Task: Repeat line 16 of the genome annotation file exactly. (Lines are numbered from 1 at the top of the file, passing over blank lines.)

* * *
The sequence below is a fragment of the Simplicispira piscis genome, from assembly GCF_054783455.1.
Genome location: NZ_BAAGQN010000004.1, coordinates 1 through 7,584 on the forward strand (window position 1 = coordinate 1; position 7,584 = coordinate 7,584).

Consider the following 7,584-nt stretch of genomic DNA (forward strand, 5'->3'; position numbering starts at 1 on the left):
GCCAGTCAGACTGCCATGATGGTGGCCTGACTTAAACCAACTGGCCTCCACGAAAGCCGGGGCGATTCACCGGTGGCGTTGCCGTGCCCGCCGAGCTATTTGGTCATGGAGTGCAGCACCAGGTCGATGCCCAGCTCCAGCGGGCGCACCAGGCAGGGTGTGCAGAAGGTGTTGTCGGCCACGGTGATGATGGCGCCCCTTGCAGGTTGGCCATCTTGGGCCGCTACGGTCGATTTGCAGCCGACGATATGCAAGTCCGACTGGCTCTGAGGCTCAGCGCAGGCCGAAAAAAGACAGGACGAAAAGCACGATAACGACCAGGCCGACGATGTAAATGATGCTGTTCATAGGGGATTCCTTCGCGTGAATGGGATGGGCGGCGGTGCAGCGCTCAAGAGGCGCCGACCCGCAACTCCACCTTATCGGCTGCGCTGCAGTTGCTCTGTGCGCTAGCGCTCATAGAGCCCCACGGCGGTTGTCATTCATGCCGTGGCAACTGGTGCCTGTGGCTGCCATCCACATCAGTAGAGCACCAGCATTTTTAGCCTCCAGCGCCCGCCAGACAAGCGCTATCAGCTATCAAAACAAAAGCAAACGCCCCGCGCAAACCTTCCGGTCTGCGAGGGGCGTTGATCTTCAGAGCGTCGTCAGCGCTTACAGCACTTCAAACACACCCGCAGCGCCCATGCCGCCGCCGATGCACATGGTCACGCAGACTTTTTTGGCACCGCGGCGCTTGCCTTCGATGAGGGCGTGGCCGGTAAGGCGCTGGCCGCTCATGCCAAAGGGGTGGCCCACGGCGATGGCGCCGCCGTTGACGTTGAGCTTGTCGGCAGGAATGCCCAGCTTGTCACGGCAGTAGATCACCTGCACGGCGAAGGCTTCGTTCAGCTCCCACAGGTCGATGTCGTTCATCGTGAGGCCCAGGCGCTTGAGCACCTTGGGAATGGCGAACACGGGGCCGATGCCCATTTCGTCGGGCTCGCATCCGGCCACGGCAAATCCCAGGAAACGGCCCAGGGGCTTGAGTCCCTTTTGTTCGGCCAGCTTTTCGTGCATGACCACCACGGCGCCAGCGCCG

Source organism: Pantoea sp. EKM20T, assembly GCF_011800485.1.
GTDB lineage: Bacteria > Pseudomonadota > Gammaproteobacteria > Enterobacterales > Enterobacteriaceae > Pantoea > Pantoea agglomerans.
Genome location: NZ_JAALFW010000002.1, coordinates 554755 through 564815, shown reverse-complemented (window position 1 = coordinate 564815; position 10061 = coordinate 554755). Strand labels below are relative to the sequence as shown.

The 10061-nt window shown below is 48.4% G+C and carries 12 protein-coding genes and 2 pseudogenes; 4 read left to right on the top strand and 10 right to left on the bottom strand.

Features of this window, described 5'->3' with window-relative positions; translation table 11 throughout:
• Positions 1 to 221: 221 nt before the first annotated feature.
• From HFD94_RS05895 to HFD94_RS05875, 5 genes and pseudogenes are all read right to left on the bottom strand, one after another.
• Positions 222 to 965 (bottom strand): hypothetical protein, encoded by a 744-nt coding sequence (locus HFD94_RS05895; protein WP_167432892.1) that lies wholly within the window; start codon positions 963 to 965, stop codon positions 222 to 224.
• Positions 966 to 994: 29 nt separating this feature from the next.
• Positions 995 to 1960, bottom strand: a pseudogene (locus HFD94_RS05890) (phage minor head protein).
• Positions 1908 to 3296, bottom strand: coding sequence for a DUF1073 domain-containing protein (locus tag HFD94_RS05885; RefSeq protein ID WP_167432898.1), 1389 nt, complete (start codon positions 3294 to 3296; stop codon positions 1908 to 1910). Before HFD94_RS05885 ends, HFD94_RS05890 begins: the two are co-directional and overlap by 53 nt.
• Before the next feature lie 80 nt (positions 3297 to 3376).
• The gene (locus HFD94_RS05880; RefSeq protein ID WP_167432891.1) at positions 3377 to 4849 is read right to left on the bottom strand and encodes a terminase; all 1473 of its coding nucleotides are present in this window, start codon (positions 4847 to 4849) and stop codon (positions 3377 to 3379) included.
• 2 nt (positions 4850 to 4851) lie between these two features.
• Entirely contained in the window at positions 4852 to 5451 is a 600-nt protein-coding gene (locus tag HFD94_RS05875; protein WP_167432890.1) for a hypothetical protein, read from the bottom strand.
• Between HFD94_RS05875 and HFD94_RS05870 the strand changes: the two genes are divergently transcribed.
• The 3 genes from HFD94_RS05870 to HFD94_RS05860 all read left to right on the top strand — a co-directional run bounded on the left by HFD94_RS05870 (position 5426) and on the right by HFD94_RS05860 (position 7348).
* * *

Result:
• Before the next feature lie 80 nt (positions 3297 to 3376).